DHS watchdog launches probe into death of 7-year-old migrant girl

The Department of Homeland Security’s (DHS) inspector general announced Friday it would investigate the death of a 7-year-old migrant girl who died after being taken into Border Patrol custody.

The watchdog will investigate the circumstances surrounding the girl's death and release a report on its findings, the inspector general's office said in statement.

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The inspector general said it would also continue its unannounced inspections of U.S. Customs and Border Protection (CBP) and Immigration and Customs Enforcement (ICE) facilities.

The Trump administration has said the 7-year-old girl from Guatemala died from dehydration and shock while in U.S. custody. Her death was first reported Thursday.

She had crossed the border last week with her father and a group of other migrants and was taken into custody by Border Patrol in New Mexico.

“My heart goes out to the family for all of DHS,” Homeland Secretary Kirstjen NielsenKirstjen Michele NielsenTrump puts Kushner in charge of overseeing border wall construction: report Hillicon Valley: Google to limit political ad targeting | Senators scrutinize self-driving car safety | Trump to 'look at' Apple tariff exemption | Progressive lawmakers call for surveillance reforms | House panel advances telecom bills Minority lawmakers call out Google for hiring former Trump DHS official MORE said Friday during an appearance on "Fox & Friends."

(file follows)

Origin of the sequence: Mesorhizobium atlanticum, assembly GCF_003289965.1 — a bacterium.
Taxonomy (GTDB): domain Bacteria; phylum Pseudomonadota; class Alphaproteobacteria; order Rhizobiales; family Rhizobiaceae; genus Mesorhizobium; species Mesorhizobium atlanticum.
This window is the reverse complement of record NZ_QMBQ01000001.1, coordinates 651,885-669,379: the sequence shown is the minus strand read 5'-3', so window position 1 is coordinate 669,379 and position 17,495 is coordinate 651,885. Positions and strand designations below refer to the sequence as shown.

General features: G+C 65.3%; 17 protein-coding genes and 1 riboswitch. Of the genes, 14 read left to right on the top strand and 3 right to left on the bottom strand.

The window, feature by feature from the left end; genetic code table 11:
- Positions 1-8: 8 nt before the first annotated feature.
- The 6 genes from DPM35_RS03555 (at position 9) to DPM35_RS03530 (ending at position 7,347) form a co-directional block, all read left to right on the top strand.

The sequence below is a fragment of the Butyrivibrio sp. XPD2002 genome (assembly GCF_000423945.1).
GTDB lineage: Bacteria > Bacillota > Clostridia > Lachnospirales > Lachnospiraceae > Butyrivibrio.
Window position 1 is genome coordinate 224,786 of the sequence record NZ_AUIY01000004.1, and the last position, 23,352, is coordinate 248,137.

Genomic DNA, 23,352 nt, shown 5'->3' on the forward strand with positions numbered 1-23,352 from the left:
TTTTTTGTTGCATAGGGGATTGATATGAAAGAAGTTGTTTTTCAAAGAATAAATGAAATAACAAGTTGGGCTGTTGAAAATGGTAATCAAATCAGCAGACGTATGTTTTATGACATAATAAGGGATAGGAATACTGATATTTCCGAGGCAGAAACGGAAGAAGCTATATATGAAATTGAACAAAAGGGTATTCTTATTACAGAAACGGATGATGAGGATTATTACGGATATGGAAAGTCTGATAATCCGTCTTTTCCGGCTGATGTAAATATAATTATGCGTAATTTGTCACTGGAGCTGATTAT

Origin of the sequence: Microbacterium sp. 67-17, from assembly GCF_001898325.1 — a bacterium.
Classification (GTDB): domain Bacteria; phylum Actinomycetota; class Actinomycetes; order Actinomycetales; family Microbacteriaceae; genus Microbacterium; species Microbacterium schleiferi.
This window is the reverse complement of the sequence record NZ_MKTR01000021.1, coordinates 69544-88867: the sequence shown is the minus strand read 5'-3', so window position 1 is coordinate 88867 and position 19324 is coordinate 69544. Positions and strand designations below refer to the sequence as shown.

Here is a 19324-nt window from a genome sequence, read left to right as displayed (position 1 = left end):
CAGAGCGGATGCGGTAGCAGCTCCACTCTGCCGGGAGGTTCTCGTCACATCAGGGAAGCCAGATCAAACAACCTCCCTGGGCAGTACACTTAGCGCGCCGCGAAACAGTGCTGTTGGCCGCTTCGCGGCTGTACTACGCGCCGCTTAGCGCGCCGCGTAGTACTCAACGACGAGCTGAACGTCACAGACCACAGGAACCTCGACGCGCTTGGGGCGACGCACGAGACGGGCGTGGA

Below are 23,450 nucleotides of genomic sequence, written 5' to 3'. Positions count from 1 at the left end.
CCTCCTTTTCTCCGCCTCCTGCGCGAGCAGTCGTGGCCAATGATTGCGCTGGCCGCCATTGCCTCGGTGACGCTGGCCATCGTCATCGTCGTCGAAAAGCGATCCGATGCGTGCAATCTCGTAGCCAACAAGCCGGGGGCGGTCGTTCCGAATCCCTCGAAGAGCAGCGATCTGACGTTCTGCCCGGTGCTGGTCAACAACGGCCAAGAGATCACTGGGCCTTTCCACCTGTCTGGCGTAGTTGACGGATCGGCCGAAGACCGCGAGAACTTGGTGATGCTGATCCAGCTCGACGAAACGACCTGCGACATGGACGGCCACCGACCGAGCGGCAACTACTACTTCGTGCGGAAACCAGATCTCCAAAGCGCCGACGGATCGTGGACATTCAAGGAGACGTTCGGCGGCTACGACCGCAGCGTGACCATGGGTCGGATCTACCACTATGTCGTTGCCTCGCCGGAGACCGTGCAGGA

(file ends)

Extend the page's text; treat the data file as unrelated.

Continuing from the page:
“This is just a very sad example of the dangers of this journey. This family chose to cross illegally. They were about 90 miles away where we could process them. They came in such a large crowd that it took our Border Patrol folks a couple times to get them all. We gave immediate care. We'll continue to look into the situation.”

The girl reportedly began having seizures eight hours after being detained, and emergency responders found that the girl “reportedly had not eaten or consumed water for several days."

The girl was flown to a hospital in El Paso, Texas, but died less than 24 hours later. NBC News reported Friday that the girl was first treated an hour and a half after showing symptoms.

“Unfortunately, despite our best efforts and the best efforts of the medical team treating the child, we were unable to stop this tragedy from occurring,” a DHS spokesperson said in a statement to The Hill. “Border Patrol agents took every possible step to save the child’s life under the most trying of circumstances. As fathers and mothers, brothers and sisters, we empathize with the loss of any child.” 

As arrests at the border have skyrocketed this year, CBP and other agencies have been detaining migrants in detention facilities that CBP Commissioner Kevin McAleenan has said were built “to handle mostly male single adults in custody, not families and children.”